Russia’s newly appointed defense minister, Andrei Belousov, claimed Friday that Russian troops are “advancing in all tactical directions,” including in the Kharkiv region where he said they have pushed Ukrainian forces back by as much as 9 kilometers (5 miles). Russian forces captured 28 towns and villages over the past month, he said.

Overall since the start of the year, Russian forces have taken control of 880 square kilometers (340 square miles) of territory, he added.

It was not possible to verify his battlefield claims.

Overnight into Friday, Russia launched five ballistic missiles at Kharkiv, Ukraine’s air force said. One of them struck a residential building close to midnight and was followed by another missile 25 minutes later that hit first responders, according to regional Gov. Oleh Syniehubov.

Five people were killed, according to Kharkiv Mayor Ihor Terekhov, while the governor said at least 25 were wounded.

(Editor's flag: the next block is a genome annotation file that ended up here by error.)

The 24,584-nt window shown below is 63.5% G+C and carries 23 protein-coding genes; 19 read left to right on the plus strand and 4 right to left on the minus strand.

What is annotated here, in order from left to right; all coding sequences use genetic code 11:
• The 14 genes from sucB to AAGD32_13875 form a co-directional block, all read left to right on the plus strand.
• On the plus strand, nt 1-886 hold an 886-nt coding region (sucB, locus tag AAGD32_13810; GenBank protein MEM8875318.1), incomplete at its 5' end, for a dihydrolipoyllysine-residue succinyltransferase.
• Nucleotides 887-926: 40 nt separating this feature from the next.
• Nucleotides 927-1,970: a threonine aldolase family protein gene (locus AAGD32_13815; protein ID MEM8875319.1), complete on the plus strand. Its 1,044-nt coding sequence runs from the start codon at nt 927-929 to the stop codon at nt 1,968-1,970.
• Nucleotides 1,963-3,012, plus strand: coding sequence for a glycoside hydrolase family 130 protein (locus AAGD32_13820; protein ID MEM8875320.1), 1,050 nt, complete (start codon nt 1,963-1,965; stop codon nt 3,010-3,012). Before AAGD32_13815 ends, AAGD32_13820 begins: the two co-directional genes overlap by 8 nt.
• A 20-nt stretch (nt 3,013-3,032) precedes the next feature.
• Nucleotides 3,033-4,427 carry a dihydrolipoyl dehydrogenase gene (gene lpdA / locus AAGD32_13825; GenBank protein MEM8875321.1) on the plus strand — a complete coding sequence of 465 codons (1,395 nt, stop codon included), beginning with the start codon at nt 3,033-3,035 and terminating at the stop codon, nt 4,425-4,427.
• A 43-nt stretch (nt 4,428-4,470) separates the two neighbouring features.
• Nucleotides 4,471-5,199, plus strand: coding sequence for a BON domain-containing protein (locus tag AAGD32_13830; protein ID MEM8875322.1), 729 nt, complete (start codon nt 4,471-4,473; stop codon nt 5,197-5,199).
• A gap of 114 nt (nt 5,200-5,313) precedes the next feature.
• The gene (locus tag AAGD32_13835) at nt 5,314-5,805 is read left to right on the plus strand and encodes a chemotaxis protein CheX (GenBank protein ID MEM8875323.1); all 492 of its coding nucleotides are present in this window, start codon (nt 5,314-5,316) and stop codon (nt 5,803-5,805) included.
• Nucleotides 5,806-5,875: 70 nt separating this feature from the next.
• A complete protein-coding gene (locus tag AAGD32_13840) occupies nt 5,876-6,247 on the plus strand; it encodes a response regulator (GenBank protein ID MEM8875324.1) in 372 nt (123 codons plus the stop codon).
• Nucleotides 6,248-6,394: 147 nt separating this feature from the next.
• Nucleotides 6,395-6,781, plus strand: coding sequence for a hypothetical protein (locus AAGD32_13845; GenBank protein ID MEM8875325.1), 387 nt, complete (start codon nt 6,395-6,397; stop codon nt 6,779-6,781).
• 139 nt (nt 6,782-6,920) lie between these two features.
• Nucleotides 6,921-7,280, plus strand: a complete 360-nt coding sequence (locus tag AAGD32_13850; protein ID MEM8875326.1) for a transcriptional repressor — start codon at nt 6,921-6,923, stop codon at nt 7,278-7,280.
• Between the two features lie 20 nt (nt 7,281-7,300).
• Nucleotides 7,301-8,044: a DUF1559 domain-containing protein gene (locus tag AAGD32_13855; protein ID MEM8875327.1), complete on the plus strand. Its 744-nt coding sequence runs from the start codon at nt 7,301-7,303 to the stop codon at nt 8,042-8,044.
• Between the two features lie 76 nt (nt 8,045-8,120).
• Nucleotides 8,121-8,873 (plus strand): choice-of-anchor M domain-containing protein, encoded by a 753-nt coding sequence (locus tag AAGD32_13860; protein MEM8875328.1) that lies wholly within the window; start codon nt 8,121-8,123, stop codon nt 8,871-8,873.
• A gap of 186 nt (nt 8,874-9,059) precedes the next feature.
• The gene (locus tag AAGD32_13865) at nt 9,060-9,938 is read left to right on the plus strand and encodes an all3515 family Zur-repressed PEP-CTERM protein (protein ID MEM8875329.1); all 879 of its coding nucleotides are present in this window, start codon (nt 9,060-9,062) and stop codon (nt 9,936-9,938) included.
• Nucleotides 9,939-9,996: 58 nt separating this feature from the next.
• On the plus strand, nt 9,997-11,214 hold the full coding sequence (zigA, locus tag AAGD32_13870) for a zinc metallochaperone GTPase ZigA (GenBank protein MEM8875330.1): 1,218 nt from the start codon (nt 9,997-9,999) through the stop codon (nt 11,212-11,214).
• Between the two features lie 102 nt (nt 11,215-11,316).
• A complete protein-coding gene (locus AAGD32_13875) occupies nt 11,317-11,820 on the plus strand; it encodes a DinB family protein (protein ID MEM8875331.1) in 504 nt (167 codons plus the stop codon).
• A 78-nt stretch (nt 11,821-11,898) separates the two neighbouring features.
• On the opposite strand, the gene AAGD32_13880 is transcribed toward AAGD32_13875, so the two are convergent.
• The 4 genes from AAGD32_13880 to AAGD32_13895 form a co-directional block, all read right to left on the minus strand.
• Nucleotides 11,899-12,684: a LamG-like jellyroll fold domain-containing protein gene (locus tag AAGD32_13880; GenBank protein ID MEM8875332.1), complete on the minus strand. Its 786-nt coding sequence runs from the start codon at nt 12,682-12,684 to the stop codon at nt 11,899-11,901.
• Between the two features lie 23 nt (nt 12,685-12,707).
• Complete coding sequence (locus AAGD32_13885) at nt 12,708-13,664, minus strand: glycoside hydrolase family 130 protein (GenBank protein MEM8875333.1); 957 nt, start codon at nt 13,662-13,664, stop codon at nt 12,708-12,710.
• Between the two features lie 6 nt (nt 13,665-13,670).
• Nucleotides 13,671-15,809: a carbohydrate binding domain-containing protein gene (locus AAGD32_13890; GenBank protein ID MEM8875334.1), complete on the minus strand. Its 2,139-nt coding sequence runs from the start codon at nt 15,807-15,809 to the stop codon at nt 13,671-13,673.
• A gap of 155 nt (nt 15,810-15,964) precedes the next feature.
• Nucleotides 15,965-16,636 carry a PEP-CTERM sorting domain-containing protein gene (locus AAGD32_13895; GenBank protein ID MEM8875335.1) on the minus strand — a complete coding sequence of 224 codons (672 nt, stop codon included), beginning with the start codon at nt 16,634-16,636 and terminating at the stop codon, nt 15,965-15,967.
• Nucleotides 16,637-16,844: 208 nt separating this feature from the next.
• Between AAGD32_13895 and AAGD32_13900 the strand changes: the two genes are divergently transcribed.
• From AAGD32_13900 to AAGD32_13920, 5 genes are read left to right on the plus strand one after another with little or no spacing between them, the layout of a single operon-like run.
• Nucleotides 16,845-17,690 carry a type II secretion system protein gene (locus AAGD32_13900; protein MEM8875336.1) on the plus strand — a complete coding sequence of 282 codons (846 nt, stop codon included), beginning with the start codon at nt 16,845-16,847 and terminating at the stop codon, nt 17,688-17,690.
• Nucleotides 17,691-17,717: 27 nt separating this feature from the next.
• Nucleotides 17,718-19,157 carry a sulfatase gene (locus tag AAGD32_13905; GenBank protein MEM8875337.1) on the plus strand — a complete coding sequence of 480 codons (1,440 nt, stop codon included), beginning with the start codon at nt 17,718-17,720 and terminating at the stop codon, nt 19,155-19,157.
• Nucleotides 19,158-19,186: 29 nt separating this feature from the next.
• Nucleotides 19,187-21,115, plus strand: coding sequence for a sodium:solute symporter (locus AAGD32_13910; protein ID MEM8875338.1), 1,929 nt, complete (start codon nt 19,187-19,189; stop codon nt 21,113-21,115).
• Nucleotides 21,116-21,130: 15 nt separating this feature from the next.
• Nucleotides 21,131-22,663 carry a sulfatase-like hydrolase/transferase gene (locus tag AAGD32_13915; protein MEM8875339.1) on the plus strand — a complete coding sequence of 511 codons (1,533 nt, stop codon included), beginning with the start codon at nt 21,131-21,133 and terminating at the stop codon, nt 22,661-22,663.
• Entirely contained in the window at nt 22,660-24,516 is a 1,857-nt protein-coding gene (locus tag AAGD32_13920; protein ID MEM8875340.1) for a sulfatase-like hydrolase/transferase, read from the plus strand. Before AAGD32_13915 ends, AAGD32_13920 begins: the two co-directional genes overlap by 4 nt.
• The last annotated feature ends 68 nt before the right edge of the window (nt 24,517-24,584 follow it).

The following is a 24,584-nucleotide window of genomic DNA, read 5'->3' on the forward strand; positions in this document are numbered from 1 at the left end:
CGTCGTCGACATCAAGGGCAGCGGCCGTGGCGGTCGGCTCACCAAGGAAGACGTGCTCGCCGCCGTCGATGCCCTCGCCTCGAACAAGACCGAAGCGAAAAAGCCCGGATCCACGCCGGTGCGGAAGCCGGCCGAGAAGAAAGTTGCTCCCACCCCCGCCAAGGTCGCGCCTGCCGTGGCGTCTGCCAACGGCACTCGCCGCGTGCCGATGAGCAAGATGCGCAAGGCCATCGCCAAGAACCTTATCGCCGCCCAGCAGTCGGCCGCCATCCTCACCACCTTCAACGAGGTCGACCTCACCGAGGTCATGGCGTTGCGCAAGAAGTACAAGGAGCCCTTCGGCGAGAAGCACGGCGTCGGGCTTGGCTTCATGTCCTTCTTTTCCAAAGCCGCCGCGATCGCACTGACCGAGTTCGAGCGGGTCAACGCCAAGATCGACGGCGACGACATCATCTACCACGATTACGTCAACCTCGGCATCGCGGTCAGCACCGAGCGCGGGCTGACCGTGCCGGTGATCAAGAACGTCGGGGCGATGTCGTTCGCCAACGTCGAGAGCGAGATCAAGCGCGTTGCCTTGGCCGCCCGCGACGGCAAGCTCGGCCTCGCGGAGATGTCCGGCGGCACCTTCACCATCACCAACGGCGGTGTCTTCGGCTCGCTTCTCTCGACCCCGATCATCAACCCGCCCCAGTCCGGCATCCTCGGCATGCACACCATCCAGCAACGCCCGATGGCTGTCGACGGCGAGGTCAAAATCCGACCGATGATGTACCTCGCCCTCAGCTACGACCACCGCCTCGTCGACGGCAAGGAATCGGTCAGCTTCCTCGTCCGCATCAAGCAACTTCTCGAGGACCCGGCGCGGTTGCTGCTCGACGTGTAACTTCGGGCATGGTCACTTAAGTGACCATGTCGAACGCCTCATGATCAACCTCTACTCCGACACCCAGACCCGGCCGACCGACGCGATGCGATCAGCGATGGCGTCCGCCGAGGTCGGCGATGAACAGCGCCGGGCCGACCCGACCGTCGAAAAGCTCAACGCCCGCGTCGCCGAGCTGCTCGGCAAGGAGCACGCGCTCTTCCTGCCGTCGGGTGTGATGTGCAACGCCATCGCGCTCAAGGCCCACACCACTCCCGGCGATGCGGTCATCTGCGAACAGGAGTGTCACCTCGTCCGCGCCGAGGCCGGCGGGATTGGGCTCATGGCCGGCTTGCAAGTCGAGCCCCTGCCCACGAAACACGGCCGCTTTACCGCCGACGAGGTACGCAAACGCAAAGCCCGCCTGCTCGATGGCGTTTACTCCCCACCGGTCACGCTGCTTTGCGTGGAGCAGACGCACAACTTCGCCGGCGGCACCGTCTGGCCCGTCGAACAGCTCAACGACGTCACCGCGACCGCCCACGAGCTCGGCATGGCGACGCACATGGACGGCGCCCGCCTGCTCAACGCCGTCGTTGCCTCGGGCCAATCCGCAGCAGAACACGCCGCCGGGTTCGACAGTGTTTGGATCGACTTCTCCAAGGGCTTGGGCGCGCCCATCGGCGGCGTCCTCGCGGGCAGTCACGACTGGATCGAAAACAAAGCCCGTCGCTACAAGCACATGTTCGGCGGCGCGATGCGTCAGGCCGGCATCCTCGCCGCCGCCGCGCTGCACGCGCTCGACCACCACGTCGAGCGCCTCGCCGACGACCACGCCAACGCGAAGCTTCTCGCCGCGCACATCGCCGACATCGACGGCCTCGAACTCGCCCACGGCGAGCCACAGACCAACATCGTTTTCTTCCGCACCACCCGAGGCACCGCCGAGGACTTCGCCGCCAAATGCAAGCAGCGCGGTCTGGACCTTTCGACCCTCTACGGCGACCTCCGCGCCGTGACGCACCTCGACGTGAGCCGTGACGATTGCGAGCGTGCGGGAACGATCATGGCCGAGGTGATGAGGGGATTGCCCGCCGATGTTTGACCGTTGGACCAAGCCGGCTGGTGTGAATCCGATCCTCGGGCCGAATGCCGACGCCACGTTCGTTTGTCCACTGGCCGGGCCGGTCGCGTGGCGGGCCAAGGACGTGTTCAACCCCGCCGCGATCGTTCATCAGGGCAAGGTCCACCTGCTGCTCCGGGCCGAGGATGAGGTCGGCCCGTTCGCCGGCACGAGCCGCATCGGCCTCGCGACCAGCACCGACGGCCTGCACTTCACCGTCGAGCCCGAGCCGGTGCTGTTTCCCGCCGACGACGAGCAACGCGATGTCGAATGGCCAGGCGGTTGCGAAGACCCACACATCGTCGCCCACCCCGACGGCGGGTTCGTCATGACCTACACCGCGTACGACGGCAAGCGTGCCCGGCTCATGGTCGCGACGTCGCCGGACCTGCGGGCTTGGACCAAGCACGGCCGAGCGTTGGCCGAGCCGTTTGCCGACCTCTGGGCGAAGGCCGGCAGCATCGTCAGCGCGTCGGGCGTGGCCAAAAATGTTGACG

Ukrainian officials have previously accused Russia of targeting rescue workers by hitting residential buildings with two consecutive missiles — the first one to draw emergency crews to the scene and the second one to wound or kill them. Russia used the method in Syria’s civil war.

Apart from Kharkiv, Moscow's troops are pressing in the Donetsk region further south and are assembling a force for an expected attack in the Sumy region further north, according to Ukrainian officials.


Lee and Janicek reported from Prague. Associated Press writers Geir Moulson in Berlin and Ellen Knickmeyer, Aamer Madhani and Zeke Miller in Washington contributed to this report.


Follow AP’s coverage of the war in Ukraine at

Illia Novikov, Matthew Lee And Karel Janicek, The Associated Press